Once you choose your essay topic, it’s time to focus on the writing. Remember, your admission counselor wants to learn about you as a person as well as evaluate your writing ability. Put your best foot forward by submitting a thoughtful, organized, grammatically sound essay that tells a clear story about you.

Our very best tip: Give yourself plenty of time. If you’re feeling overwhelmed, breaking the project into smaller pieces will help. But that strategy only works if you don’t wait until the last minute.

Here are five more suggestions to help you write a strong essay.

Start with a strong hook.

Choose an opening scene that drops your reader right into the action. For instance, if you’re describing a rafting trip, your first sentence might be something like, “A blast of icy water hit my face as I struggled to catch my breath and keep the boat upright.” That’s much more dynamic than, “Last summer, I went on a weeklong rafting trip.”

You can take the same approach for less dramatic topics. For example, if you’re writing about how your relationship with your stepsister has evolved over time, you might open with the scene of a significant conversation: “Helen and I sat facing the sunset, but neither of us was focused on the brilliant orange and purple display. Instead, each of us was waiting for the other to break the silence – which had been the dynamic between us for the past 11 years.”

Your first sentence or two is your chance to hook your readers – to intrigue them and make them want to know more. Build on those sentences with an opening paragraph that describes the scene in vivid detail and sets the stakes for your essay.

Get to the point.

After your opening scene, give your reader some context. What story are you telling, or what truth are you explaining about yourself? By the end of the first paragraph or the beginning of the second, your reader should understand where this essay is going and where the tension is.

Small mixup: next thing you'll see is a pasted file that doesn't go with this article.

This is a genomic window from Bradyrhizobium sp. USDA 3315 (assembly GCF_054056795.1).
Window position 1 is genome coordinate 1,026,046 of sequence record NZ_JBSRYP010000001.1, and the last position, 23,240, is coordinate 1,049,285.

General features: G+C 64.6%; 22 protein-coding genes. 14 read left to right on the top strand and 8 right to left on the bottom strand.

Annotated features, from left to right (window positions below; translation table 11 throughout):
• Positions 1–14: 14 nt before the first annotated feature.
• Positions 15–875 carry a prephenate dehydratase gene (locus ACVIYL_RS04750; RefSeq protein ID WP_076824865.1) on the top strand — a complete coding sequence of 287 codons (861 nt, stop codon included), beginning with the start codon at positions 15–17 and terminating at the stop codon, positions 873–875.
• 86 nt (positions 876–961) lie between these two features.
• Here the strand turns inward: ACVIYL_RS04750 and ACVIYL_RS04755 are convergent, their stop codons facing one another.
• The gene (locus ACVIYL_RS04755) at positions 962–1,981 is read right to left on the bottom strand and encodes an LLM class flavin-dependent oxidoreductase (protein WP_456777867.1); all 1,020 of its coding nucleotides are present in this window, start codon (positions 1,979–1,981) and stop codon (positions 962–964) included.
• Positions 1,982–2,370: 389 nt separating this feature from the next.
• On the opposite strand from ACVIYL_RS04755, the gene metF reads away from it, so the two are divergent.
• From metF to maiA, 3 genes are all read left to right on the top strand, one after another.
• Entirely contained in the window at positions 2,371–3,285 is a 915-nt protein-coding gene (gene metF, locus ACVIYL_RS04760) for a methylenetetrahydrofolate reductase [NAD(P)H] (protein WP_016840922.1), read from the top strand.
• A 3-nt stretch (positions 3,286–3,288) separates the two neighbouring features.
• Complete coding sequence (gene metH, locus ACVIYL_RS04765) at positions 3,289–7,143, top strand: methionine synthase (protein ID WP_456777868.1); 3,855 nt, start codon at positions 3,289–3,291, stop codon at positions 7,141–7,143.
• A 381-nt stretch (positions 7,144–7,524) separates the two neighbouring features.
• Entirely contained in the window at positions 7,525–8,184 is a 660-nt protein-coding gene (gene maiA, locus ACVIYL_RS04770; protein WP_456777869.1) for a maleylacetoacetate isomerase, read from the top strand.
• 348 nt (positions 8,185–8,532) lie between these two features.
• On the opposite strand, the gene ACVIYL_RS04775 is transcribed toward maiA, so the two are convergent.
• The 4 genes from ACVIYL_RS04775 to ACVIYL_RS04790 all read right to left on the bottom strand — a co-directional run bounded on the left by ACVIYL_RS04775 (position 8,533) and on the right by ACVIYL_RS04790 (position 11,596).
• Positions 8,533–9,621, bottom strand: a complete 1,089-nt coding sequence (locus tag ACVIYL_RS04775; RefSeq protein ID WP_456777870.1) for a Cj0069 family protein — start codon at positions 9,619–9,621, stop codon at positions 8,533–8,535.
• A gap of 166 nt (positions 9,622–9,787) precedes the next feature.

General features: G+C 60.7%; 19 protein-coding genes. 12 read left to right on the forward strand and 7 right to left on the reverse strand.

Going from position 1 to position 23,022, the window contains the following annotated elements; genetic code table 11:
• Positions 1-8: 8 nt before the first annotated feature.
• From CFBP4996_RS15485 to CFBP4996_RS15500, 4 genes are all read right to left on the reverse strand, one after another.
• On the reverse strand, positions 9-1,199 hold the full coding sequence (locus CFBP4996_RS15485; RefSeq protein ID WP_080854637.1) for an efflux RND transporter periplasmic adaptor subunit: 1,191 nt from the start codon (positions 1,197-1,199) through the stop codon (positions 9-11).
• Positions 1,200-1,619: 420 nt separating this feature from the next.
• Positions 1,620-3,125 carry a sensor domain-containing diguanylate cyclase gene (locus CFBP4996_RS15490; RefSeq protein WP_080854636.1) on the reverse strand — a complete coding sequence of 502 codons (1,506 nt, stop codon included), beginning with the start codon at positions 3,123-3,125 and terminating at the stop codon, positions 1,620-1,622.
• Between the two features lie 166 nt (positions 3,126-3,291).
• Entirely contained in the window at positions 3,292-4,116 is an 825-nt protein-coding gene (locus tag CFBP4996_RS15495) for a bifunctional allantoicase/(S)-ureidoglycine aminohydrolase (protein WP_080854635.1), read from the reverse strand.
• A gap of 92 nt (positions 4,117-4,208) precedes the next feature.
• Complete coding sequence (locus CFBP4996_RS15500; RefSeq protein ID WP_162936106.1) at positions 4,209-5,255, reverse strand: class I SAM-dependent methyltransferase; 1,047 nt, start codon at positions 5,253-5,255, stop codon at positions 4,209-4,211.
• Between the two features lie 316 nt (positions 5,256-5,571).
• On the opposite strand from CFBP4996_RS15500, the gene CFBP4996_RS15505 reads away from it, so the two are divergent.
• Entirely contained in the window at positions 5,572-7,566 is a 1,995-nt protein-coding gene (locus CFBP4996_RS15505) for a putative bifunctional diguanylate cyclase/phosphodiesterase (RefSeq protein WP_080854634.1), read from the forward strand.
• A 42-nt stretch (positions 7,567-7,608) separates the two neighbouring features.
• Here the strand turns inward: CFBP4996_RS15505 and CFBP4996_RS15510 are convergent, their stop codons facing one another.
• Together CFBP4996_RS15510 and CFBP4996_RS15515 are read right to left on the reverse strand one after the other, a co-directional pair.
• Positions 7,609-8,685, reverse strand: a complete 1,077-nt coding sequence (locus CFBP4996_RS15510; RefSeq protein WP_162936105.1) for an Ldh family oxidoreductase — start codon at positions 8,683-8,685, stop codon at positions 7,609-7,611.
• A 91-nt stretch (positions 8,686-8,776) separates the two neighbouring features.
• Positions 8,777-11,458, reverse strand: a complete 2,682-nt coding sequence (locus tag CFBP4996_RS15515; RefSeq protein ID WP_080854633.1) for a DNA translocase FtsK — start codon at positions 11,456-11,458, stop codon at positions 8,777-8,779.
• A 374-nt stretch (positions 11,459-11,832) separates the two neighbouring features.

In the hypothetical essay about the writer’s relationship with her stepsister, the main point might be conveyed in a sentence: “Helen and I had been part of the same family since we were both six, but until last summer, I had never felt like my stepsister wanted to be my friend.” This sets up the “problem” of the distant stepsibling relationship, while hinting that something different happened last summer. Now the reader is ready to learn what happened next.

It may be helpful to write a one-sentence summary before you start working on your actual essay. That sentence can keep you focused as you write. That sentence might also find a place in the first or second paragraph of your essay.

Take time to reflect.

One purpose of the admission essay is to help the reader get to know you as a person. If you’re telling a story about an event, be sure to reflect on how the experience shaped you. How did that rafting trip teach you to be brave or to work in a team? What did you learn about vulnerability from trying to get closer to your stepsister?

Ask for feedback.

Ask someone who’s not familiar with the story you’re telling to read your essay. An outside reader can point out places where your essay doesn’t make sense, or where you might come across differently than you’d hoped. A good question to ask your reader is, “If you didn’t know me, and all you saw was this essay, what would you think about me as a prospective college student?” Are you leaving the impression you want to leave? And are you being honest?

Pay attention to the mechanics.

Grammar, spelling and punctuation matter. So do paragraphs. Proofread your essay multiple times, and ask someone else to proofread it, too. When you submit an application essay, you’re essentially telling the college, “This is an example of my best work.” Make sure your essay lives up to that promise.